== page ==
When a rabbi and a reverend take a tolerance road trip

“As faith leaders, (the trip) gives a good example to the people that we serve. It’s to let them know that it’s good to get outside of the box and to visit with people.”

July 31, 2018 19:10
2 minute read.
When a rabbi and a reverend take a tolerance road trip

North Main Street in Lindale, Texas. Route 69 is what the historical Texas trail evolved into.. (photo credit: MICHAEL BARERA / WIKIMEDIA COMMONS)


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(Austin, Texas - Tribune News Service-- A rabbi and a reverend go on a road trip.

What sounds like the start of a joke is actually an effort by two Austin, Texas faith leaders to gain a deeper understanding of each other’s communities.
Rabbi Neil Blumofe of Congregation Agudas Achim in Northwest Austin and Assistant Pastor Daryl Horton of Mount Zion Baptist Church in East Austin will embark on a multistate road trip Monday, making stops at the Holocaust Museum in Houston; the Legacy Museum and National Memorial for Peace and Justice in Montgomery, Ala.; and the National Civil Rights Museum in Memphis, Tenn.

Through confronting the historical trials and traumas of the Jewish and African-American communities, Blumofe and Horton hope to engage in meaningful dialogue and set a positive example for their congregations.

“All of our communities have painful moments. We have parts of our history that are hard to think about,” Horton said. “As faith leaders, (the trip) gives a good example to the people that we serve. It’s to let them know that it’s good to get outside of the box and to visit with people.”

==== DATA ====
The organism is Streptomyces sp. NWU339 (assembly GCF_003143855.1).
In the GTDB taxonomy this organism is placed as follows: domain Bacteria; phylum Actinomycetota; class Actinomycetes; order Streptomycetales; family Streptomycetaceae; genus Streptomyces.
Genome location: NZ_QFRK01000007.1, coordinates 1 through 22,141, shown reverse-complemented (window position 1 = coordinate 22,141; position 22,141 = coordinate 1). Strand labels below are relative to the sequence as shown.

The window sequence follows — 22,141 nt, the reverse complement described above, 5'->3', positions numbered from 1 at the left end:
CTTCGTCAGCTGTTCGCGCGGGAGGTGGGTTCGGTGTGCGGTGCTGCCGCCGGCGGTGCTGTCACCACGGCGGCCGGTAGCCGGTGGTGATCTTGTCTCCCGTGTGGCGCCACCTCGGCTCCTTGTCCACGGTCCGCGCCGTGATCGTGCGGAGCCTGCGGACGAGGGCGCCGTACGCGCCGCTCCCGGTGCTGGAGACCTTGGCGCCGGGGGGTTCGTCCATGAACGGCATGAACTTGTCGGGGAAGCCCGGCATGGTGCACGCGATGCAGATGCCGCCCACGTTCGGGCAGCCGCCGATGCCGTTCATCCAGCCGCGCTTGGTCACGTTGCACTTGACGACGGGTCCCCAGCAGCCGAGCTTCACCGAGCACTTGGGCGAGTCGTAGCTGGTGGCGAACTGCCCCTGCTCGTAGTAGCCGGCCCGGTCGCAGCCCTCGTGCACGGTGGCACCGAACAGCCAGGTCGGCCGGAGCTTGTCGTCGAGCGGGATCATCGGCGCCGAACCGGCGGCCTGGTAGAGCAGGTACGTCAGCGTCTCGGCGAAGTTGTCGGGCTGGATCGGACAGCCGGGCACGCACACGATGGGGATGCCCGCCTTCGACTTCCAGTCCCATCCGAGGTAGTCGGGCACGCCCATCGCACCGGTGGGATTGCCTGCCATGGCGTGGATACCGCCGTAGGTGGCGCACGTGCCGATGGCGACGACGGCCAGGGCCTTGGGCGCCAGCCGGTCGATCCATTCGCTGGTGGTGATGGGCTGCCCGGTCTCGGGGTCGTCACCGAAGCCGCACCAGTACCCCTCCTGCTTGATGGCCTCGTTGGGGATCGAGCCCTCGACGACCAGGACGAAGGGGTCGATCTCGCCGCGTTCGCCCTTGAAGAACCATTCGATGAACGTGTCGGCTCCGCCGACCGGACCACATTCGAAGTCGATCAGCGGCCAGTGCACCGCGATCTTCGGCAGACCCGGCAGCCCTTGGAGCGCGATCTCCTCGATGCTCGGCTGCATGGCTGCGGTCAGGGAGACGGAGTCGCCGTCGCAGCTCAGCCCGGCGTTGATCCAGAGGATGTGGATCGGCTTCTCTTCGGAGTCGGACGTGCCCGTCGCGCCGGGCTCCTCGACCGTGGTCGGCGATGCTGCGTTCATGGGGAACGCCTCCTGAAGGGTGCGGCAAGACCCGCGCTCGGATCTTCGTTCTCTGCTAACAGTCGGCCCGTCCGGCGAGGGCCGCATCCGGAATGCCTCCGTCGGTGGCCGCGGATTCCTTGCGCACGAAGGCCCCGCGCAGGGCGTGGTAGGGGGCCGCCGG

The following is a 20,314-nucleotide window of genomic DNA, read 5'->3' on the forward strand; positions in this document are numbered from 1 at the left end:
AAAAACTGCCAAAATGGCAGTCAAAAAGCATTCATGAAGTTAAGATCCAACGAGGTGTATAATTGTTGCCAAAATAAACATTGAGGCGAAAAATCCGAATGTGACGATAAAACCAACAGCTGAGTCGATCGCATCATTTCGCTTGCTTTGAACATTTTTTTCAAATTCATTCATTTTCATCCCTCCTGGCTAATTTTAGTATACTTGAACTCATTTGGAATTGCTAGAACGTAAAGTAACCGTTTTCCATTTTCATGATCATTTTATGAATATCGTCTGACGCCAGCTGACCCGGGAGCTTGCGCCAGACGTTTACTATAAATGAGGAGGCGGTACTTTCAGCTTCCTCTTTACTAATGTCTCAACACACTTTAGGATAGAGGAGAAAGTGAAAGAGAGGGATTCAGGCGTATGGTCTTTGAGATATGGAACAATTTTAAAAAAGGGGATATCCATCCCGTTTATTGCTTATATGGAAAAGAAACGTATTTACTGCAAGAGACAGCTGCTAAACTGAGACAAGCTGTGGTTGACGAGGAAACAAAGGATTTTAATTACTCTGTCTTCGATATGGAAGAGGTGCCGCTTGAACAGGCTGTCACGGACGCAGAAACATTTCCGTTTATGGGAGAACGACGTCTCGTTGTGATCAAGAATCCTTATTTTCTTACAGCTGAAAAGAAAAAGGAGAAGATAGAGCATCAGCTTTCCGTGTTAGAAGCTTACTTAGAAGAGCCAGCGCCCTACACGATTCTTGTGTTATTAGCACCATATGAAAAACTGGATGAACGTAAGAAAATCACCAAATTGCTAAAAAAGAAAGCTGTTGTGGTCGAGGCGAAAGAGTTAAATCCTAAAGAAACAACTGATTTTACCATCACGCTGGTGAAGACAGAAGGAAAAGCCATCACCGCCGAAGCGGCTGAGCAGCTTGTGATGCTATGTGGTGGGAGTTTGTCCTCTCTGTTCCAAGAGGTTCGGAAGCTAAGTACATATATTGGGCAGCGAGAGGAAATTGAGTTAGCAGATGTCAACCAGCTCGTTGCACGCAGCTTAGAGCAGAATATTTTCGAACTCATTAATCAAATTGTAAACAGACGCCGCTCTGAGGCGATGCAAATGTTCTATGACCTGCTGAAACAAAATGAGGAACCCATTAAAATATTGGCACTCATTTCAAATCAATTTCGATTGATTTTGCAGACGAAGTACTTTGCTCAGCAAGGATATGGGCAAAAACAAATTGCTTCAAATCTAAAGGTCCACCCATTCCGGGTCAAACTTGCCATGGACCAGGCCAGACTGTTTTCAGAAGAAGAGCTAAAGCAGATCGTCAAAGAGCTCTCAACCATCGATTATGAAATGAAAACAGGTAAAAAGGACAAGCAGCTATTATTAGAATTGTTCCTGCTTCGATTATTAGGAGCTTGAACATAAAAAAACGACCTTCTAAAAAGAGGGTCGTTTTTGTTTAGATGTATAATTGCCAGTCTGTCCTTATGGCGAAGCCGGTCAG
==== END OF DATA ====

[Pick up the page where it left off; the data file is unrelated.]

Horton and Blumofe serve on the board of directors for Interfaith Action of Central Texas, a religious coalition that seeks to build relationships between faith communities. The two frequently attend each other’s worship services and organize events between their congregations.

Blumofe approached Horton with the idea of a road trip after hearing about the April opening of the National Memorial for Peace and Justice, which houses the nation’s first lynching memorial.

The two religious leaders say that reckoning with injustices of the past will help them contextualize current issues their communities face.

“I really wanted to work on and think about the questions that (the memorial) brings up,” Blumofe said. “How can we speak about justice in our community, how can we speak about economic success … if we don’t know the fears and anxieties and hopes that undergird every conversation that we have?”

Blumofe and Horton plan to document their trip through daily photos, videos and livestreams, similar to what U.S. Reps. Beto O’Rourke, a Democrat, and Will Hurd, a Republican, both of Texas, did during their bipartisan, cross-country road trip last year that drew national attention.

The men will return to Austin before the end of the week and relay their experience to members of their congregations. They also will lead a discussion about the trip at an Interfaith Action of Central Texas event in October at the Umlauf Sculpture Garden.

“I think as the majority of the group (at Mount Zion) begins to learn about my trip, and especially when I get to come back and share stories and possibly share video … I think there’s going to be an interest for people to, if nothing else, visit some of these museums and … places and have that experience themselves,” Horton said.

Simone Talma Flowers, executive director of Interfaith Action of Central Texas, said Horton and Blumofe’s trip shows how friendship can bridge social and spiritual divides.

Interfaith will look for similar opportunities in the future, she said.
“Humans are capable of … beautiful things, but they’re also capable of horrendous things. And we have seen it with the Holocaust, and we have seen it with the trans-Atlantic slave trade,” Talma Flowers said. “The importance of this work … is that reminder: unless we connect with each other and realize the value of our shared humanity, we can go down that road again.”

©2018 Austin American-Statesman, Texas. Distributed by Tribune Content Agency, LLC.

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